We have wanted to visit Brigit’s Garden in County Galway for over a year, and a sunny morning last week we decided that it was time. It is a special place, inspired by Ireland’s Celtic past and partially designed by Mary Reynolds who is our favourite Irish garden designer. She believes just like we do, that it is time to go down a different path, one where we start giving back to the earth instead of always taking. You can read more about Mary and her work here.
We started out early and would have arrived at our destination 20 minutes before the garden was set to open. We stopped by Ross Lake and were happily surprised to find a walk through ancient woodland down to the water. Moss-covered stones and beautiful glacial boulders gave the forest a magical and calming atmosphere. It was a true pleasure to walk slowly down to the lake and sit for a while on one of the many pontoons put in for fishing.
A very special place to linger but soon it was time to head on to our main destination. At the centre of the garden is a thatched roundhouse and around it you can walk the four gardens that take you through the cycle of the year.
The Samhain garden that represents winter is a peaceful and still place for reflection and rest. Birch trees are planted around a pond and a beautiful sculpture of a woman is resting there.
Imbolc heralds the beginning of spring and the garden consists of fruit trees, meadow blossoms and four swing seats to delight children and the young at heart. There is also a sunken garden with a triple spiral carved into the paving representing the stories surrounding Brigit.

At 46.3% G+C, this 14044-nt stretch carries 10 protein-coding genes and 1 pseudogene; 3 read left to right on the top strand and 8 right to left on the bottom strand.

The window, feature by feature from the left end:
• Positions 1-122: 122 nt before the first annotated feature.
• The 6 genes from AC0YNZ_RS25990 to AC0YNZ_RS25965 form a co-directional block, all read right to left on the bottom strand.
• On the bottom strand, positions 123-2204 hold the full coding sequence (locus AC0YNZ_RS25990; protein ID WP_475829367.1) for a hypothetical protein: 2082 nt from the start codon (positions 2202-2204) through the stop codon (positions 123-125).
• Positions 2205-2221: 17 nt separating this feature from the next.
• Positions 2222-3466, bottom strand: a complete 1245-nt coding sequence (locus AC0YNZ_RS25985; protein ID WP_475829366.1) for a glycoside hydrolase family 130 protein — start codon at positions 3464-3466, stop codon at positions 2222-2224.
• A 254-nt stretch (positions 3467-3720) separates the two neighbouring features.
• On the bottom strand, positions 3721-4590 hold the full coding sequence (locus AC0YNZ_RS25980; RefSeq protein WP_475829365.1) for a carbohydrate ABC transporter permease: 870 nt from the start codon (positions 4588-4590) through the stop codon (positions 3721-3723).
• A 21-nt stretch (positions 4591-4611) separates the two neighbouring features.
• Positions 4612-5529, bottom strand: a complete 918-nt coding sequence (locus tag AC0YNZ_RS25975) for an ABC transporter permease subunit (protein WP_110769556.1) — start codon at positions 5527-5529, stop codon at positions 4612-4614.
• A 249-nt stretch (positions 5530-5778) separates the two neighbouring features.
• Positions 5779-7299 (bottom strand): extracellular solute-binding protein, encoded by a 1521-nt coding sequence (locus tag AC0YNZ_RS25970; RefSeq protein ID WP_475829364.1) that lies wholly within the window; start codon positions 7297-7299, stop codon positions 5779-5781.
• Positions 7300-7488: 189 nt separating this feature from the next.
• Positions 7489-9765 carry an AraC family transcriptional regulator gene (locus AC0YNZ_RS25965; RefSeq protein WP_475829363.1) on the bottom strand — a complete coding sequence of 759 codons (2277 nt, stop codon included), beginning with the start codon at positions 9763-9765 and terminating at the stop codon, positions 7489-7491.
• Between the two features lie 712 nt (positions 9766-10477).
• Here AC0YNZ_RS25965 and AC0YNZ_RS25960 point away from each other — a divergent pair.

Next is the Bealtaine garden that takes the visitor from May through the lush green months of summer, it is full of the promise of life and abundance. You can hang your own special wishes on the wishing tree here.
The last of the four is the Lughnasa garden, a celebration of the harvest and a place full of healing herbs in spiral beds.
We also explored the one kilometre long sun trail which took us through meadows, the fairy village, Lochán, ancient and new woods and a reconstructed stone chamber.
After our walk we enjoyed a very tasty goat cheese and beetroot terrine along with a delicious polenta orange cake in the café next to the gift shop.
There is also a children’s playground, sustainability zone and a poly tunnel where the produce is used in the café.
We spent over five hours in the gardens and we can highly recommend a visit. We came away feeling relaxed, happy and ready to work in our own garden with renewed energy. Now we are hoping to find the time for a visit at a different time of the year, maybe in the middle of winter…
Please visit the Brigit’s Garden Web site for more information on all the garden has to offer.